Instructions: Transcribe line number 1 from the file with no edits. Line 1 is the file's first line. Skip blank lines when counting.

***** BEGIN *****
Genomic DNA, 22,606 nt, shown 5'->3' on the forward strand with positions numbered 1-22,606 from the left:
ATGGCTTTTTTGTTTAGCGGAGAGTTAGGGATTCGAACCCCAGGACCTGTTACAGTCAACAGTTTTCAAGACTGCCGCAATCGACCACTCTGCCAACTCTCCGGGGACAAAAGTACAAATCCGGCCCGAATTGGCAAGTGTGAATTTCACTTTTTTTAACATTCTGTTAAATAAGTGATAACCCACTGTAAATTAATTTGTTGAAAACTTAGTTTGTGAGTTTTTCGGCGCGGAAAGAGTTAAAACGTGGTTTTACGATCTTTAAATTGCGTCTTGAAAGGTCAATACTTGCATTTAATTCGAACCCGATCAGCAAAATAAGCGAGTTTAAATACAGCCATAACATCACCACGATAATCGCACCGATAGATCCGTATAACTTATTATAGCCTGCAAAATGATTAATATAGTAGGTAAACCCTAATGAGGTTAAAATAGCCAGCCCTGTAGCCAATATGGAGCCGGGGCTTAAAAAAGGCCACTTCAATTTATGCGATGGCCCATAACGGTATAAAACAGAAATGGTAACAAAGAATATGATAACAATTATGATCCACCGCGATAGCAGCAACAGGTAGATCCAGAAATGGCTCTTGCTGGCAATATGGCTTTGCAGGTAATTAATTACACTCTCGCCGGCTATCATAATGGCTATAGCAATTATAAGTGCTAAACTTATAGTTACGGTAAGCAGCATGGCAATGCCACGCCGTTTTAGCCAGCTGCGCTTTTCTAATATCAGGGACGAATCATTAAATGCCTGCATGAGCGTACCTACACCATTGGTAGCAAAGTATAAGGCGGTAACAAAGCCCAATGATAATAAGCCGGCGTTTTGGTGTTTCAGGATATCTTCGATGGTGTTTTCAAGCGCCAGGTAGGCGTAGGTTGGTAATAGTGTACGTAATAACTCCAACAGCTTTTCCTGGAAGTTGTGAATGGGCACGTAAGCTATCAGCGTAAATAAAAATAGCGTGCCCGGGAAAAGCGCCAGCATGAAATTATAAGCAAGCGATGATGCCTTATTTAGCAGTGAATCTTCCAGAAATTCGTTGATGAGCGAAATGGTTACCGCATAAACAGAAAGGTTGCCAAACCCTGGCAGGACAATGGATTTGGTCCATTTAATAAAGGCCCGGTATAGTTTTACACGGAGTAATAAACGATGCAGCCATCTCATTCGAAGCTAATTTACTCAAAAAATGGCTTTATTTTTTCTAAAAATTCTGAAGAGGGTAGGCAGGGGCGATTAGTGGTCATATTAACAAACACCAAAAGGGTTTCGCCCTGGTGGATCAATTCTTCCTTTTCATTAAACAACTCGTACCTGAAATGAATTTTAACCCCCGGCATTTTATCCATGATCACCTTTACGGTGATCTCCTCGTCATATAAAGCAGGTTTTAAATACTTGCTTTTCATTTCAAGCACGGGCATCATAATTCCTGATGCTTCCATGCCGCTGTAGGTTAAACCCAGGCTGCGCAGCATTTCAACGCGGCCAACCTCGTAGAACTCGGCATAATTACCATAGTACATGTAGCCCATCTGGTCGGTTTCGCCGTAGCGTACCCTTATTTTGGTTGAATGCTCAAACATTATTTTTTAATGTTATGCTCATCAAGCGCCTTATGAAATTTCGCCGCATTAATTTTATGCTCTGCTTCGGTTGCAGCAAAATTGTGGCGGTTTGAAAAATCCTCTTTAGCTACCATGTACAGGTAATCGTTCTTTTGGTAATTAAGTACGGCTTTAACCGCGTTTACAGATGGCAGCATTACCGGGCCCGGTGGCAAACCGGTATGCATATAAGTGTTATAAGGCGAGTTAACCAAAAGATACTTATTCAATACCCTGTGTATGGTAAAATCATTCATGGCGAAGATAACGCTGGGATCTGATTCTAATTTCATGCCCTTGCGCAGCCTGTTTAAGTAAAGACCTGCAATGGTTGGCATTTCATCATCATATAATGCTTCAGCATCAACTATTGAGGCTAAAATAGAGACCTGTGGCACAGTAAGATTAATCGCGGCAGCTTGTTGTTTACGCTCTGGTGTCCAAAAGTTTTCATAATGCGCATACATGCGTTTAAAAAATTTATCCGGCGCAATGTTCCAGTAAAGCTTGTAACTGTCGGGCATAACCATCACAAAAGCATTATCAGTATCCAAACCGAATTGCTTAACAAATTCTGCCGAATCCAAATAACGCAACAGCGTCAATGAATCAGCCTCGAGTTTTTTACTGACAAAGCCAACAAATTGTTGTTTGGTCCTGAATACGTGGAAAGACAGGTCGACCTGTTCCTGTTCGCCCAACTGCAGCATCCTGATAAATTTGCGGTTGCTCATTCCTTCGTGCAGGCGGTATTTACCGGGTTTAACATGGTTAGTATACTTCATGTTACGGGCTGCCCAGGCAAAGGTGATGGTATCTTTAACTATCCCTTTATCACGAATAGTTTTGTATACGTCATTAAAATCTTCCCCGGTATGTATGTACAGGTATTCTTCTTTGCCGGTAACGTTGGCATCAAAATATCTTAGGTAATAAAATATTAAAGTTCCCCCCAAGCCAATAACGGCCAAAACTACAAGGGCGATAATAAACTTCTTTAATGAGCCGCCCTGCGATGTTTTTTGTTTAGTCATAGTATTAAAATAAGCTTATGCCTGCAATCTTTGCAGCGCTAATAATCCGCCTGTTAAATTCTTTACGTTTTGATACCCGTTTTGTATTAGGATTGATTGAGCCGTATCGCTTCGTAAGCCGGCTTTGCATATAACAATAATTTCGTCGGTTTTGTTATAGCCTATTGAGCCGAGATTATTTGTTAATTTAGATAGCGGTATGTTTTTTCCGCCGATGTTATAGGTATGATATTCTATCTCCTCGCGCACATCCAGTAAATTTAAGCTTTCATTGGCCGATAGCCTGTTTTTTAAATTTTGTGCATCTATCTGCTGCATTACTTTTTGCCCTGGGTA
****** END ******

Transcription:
Genomic DNA, 22,606 nt, shown 5'->3' on the forward strand with positions numbered 1-22,606 from the left: